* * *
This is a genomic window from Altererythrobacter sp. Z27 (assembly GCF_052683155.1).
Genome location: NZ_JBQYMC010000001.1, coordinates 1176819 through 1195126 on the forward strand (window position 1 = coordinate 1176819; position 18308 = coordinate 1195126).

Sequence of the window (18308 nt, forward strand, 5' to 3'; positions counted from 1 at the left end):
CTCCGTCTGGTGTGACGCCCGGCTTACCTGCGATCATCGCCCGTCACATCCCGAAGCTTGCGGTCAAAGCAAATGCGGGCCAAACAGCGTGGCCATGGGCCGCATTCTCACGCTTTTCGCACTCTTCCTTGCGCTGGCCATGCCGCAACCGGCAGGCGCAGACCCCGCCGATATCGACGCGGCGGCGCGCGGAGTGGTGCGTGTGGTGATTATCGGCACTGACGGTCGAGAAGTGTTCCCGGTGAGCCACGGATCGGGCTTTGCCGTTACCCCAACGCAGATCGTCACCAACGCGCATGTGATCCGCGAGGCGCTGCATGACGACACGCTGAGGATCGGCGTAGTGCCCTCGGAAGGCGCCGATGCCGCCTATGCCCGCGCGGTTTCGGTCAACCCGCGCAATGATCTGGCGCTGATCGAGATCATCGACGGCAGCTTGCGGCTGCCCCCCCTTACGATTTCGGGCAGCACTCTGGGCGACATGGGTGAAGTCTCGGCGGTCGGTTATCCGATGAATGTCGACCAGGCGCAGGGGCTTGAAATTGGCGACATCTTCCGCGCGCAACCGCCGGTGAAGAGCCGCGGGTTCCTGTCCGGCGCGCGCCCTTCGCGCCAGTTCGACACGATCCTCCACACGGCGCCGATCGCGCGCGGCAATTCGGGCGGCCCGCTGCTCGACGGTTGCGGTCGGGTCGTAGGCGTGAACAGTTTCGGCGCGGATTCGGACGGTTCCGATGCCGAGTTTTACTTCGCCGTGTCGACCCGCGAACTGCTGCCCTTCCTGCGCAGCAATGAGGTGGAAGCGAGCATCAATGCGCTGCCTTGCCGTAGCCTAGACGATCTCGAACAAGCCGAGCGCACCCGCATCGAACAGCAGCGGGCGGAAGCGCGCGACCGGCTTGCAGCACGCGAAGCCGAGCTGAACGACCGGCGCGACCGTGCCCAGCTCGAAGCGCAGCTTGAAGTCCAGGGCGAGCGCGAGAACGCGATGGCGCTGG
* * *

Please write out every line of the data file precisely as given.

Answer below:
This is a genomic window from Altererythrobacter sp. Z27 (assembly GCF_052683155.1).
Genome location: NZ_JBQYMC010000001.1, coordinates 1176819 through 1195126 on the forward strand (window position 1 = coordinate 1176819; position 18308 = coordinate 1195126).

Sequence of the window (18308 nt, forward strand, 5' to 3'; positions counted from 1 at the left end):
CTCCGTCTGGTGTGACGCCCGGCTTACCTGCGATCATCGCCCGTCACATCCCGAAGCTTGCGGTCAAAGCAAATGCGGGCCAAACAGCGTGGCCATGGGCCGCATTCTCACGCTTTTCGCACTCTTCCTTGCGCTGGCCATGCCGCAACCGGCAGGCGCAGACCCCGCCGATATCGACGCGGCGGCGCGCGGAGTGGTGCGTGTGGTGATTATCGGCACTGACGGTCGAGAAGTGTTCCCGGTGAGCCACGGATCGGGCTTTGCCGTTACCCCAACGCAGATCGTCACCAACGCGCATGTGATCCGCGAGGCGCTGCATGACGACACGCTGAGGATCGGCGTAGTGCCCTCGGAAGGCGCCGATGCCGCCTATGCCCGCGCGGTTTCGGTCAACCCGCGCAATGATCTGGCGCTGATCGAGATCATCGACGGCAGCTTGCGGCTGCCCCCCCTTACGATTTCGGGCAGCACTCTGGGCGACATGGGTGAAGTCTCGGCGGTCGGTTATCCGATGAATGTCGACCAGGCGCAGGGGCTTGAAATTGGCGACATCTTCCGCGCGCAACCGCCGGTGAAGAGCCGCGGGTTCCTGTCCGGCGCGCGCCCTTCGCGCCAGTTCGACACGATCCTCCACACGGCGCCGATCGCGCGCGGCAATTCGGGCGGCCCGCTGCTCGACGGTTGCGGTCGGGTCGTAGGCGTGAACAGTTTCGGCGCGGATTCGGACGGTTCCGATGCCGAGTTTTACTTCGCCGTGTCGACCCGCGAACTGCTGCCCTTCCTGCGCAGCAATGAGGTGGAAGCGAGCATCAATGCGCTGCCTTGCCGTAGCCTAGACGATCTCGAACAAGCCGAGCGCACCCGCATCGAACAGCAGCGGGCGGAAGCGCGCGACCGGCTTGCAGCACGCGAAGCCGAGCTGAACGACCGGCGCGACCGTGCCCAGCTCGAAGCGCAGCTTGAAGTCCAGGGCGAGCGCGAGAACGCGATGGCGCTGG